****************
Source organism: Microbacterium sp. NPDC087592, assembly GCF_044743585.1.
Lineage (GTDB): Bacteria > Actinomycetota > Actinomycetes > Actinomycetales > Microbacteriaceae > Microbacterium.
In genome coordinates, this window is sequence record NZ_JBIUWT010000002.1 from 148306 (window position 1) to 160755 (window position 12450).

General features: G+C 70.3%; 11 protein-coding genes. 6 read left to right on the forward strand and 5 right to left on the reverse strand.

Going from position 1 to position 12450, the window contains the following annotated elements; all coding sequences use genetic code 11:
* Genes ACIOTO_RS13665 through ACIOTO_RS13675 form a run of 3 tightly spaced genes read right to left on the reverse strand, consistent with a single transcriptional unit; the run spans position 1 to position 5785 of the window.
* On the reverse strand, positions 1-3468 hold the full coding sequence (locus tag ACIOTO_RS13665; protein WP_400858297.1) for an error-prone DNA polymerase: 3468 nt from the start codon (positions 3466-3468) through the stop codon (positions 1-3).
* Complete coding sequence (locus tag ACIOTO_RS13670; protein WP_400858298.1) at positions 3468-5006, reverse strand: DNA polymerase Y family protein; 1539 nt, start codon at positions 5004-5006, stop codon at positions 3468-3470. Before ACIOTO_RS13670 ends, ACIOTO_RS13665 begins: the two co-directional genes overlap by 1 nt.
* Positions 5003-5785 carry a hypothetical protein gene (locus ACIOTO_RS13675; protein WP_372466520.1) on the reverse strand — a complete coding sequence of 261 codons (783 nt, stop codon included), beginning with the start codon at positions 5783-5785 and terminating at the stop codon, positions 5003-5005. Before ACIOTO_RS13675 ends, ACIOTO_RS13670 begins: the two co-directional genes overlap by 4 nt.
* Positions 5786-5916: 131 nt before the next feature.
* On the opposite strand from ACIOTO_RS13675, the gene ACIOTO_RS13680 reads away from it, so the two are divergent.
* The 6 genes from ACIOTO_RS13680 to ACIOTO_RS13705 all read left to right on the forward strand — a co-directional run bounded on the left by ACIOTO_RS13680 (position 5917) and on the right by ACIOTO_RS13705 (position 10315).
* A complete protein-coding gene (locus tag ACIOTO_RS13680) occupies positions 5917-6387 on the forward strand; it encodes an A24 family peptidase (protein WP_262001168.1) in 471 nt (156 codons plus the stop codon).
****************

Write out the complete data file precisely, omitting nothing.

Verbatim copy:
Source organism: Microbacterium sp. NPDC087592, assembly GCF_044743585.1.
Lineage (GTDB): Bacteria > Actinomycetota > Actinomycetes > Actinomycetales > Microbacteriaceae > Microbacterium.
In genome coordinates, this window is sequence record NZ_JBIUWT010000002.1 from 148306 (window position 1) to 160755 (window position 12450).

General features: G+C 70.3%; 11 protein-coding genes. 6 read left to right on the forward strand and 5 right to left on the reverse strand.

Going from position 1 to position 12450, the window contains the following annotated elements; all coding sequences use genetic code 11:
* Genes ACIOTO_RS13665 through ACIOTO_RS13675 form a run of 3 tightly spaced genes read right to left on the reverse strand, consistent with a single transcriptional unit; the run spans position 1 to position 5785 of the window.
* On the reverse strand, positions 1-3468 hold the full coding sequence (locus tag ACIOTO_RS13665; protein WP_400858297.1) for an error-prone DNA polymerase: 3468 nt from the start codon (positions 3466-3468) through the stop codon (positions 1-3).
* Complete coding sequence (locus tag ACIOTO_RS13670; protein WP_400858298.1) at positions 3468-5006, reverse strand: DNA polymerase Y family protein; 1539 nt, start codon at positions 5004-5006, stop codon at positions 3468-3470. Before ACIOTO_RS13670 ends, ACIOTO_RS13665 begins: the two co-directional genes overlap by 1 nt.
* Positions 5003-5785 carry a hypothetical protein gene (locus ACIOTO_RS13675; protein WP_372466520.1) on the reverse strand — a complete coding sequence of 261 codons (783 nt, stop codon included), beginning with the start codon at positions 5783-5785 and terminating at the stop codon, positions 5003-5005. Before ACIOTO_RS13675 ends, ACIOTO_RS13670 begins: the two co-directional genes overlap by 4 nt.
* Positions 5786-5916: 131 nt before the next feature.
* On the opposite strand from ACIOTO_RS13675, the gene ACIOTO_RS13680 reads away from it, so the two are divergent.
* The 6 genes from ACIOTO_RS13680 to ACIOTO_RS13705 all read left to right on the forward strand — a co-directional run bounded on the left by ACIOTO_RS13680 (position 5917) and on the right by ACIOTO_RS13705 (position 10315).
* A complete protein-coding gene (locus tag ACIOTO_RS13680) occupies positions 5917-6387 on the forward strand; it encodes an A24 family peptidase (protein WP_262001168.1) in 471 nt (156 codons plus the stop codon).